Girl Rising in the eyes of a European


Another Article for our regular SPARK JOURNAL. Here is what Anna, one of our Interns from Germany thought of girls rising and how it changed her perspective on the topic. Living in Germany she was aware of all these things happening but the visualization of the 9 stories brought the topic closer on an emotional level.


Girl rising – educating girls, change the world

‘Educating girls can break cycles of poverty in just one generation, yet millions of girls aren’t in school. ‘Did you know, that according to UNESCO, 66 million girls are out of school globally? And that a child born to a literate mother is 50% more likely to survive past the age of 5? Well neither did I.

Girl rising is a documentary telling the story of 9 girls, all around the world who were born into challenging circumstances. It showcases the traumatizing experiences each of these girls had to endure and how they managed to turn life-changing struggles into something bringing them forward, simply by gaining access to education. When it comes to education, girls all over the world still face barriers boys do not. Raising awareness and changing the view of how women should be treated around the world is one of the main messages this movie tries to convey.
Educated women stand up for their rights and are more likely to educate their own children thus breaking the vicious cycle of non-education they were trapped in for generations.
Slavery, rape, child marriage and missing access to education are just a few examples of what these girls went through.

I found the documentary to be informing while at the same time shocking. In my opinion, hearing about reality and seeing real life stories makes a big difference.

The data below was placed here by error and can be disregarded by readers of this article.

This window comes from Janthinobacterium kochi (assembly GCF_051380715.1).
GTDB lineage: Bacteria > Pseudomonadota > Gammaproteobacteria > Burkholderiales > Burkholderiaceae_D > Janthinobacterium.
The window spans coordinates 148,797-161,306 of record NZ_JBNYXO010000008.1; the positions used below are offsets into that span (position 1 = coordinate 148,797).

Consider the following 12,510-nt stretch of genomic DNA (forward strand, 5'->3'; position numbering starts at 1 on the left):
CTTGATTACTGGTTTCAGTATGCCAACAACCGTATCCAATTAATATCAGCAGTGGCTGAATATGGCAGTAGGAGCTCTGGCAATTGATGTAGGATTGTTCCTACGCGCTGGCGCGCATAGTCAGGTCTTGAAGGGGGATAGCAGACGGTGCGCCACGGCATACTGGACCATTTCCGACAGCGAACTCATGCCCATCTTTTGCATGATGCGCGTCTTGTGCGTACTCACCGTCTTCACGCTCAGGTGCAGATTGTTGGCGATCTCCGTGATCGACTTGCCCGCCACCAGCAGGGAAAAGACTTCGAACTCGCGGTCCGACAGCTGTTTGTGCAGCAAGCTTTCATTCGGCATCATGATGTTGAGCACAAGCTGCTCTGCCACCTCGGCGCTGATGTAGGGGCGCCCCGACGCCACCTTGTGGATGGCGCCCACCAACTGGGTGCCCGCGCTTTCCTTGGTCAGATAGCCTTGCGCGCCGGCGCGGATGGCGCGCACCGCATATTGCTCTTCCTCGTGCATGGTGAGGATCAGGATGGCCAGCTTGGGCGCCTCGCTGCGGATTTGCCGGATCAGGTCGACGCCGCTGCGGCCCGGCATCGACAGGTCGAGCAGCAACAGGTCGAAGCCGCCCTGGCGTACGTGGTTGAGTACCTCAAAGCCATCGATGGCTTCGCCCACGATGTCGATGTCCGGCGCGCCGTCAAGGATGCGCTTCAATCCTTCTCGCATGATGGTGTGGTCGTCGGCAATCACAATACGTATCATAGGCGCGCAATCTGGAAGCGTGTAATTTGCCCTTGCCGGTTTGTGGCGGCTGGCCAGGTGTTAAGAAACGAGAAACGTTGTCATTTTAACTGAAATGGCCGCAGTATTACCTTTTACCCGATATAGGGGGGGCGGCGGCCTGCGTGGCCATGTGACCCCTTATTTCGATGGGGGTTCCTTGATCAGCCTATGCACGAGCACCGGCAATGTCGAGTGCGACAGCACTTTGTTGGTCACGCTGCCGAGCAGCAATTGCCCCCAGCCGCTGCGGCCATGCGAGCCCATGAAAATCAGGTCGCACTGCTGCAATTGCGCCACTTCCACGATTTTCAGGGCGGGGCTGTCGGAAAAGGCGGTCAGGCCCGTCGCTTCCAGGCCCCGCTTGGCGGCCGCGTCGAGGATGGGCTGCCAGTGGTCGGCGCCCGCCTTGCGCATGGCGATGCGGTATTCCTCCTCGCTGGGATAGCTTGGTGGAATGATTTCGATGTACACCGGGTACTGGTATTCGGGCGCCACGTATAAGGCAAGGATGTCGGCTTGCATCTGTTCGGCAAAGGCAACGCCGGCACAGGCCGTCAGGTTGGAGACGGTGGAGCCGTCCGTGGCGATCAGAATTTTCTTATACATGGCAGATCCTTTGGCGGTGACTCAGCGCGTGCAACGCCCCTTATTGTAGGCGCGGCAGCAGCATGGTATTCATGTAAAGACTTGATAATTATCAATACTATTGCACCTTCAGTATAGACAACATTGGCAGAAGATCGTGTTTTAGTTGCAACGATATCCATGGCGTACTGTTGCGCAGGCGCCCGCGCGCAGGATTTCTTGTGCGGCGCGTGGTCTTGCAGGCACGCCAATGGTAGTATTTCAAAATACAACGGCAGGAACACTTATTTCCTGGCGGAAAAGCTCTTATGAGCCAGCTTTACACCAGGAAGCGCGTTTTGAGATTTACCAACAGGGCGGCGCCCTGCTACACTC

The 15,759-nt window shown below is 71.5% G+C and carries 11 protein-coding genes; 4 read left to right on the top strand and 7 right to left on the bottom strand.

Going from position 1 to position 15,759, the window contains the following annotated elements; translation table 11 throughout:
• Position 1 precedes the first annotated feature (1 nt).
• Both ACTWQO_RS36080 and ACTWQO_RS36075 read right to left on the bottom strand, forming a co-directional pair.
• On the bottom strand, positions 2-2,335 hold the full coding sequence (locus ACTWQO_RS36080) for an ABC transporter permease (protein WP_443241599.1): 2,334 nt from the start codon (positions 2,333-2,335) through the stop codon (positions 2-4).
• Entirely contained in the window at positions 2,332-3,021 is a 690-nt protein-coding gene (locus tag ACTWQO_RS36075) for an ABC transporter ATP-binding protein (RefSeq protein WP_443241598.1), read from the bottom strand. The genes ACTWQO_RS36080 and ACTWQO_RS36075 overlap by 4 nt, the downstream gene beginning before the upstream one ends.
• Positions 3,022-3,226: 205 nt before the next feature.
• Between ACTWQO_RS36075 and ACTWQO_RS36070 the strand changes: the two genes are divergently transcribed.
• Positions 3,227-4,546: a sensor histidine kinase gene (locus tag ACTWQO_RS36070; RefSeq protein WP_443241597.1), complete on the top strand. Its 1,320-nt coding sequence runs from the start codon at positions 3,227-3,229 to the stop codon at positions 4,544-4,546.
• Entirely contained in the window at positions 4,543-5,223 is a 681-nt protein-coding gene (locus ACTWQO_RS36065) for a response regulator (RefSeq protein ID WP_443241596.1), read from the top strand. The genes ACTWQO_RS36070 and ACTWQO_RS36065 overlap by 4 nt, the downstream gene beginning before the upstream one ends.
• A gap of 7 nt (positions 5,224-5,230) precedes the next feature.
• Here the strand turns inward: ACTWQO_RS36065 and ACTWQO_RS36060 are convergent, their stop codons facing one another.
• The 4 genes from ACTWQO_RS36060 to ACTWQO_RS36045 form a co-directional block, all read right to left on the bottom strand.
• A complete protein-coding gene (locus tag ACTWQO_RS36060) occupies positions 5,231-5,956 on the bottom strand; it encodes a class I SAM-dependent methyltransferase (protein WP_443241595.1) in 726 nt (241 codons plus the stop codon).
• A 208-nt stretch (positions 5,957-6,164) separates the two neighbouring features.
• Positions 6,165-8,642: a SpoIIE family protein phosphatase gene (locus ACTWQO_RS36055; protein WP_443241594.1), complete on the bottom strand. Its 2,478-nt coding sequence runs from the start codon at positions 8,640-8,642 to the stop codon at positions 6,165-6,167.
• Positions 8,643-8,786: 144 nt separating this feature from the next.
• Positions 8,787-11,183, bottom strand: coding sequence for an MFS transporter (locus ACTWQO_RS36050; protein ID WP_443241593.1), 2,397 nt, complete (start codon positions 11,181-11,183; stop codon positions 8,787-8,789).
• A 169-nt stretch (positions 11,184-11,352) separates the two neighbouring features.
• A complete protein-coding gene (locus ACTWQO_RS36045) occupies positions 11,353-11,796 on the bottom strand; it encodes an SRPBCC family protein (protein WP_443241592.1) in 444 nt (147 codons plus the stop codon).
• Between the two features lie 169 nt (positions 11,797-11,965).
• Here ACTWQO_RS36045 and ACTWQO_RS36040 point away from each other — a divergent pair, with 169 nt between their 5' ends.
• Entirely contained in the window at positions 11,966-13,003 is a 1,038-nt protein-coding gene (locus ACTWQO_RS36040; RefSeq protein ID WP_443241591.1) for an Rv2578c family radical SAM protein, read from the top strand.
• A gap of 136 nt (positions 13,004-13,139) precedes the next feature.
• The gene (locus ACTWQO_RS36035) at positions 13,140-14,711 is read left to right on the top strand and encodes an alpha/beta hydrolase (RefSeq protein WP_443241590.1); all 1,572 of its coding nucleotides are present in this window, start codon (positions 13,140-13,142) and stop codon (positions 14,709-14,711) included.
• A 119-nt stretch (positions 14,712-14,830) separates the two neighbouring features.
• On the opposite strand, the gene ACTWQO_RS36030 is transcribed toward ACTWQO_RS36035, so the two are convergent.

Coming from Germany, I was aware of all these things taking place around the world, but Girl rising managed somehow to show me the urgency and seriousness about facing the reality and change the existing.

My personal favorite was Ruksana, a young girl living on the streets of Kolkotta, India. Her story is one of a girl growing up in a poor family nonetheless her parents are dedicated to offer her and her sisters’ proper education. Her part in the movie features her love to the arts, how the lack of her ability to use art affects her school work, the dangerous live of girls in India and the tragedy of how her family loses their housing.

Through all of that, her loving family but especially her passion for arts keep her strong and help her to get through.

I think Ruksana is my favorite girl because I could relate the most with the overall experiences I’ve made in the Philippines so far. The living conditions reminded me of the Slums I pass by every morning I go to work and all the children playing there. Also my recent work with Spark in the Event “Connecting Communities through Art” proofed the ability of art to help overcome traumas, give positive influence in live and power to keep on going even in the most desperate situation.


The overall message the movie conveyed to me, is that every girl has the same equal right of education that boys have and that even if the situation seems hopeless, with a strong will a girl can achieve anything. There are always going to be obstacles in live, but isn’t life about how you manage to overcome these obstacles and your own personal development? One of the most important messages for me in this movie was a short sentence that Ruksana said:” That’s when I learned to never give up.” Together we can achieve a world where education is not differentiated between girls and boys but simply is what it is, education!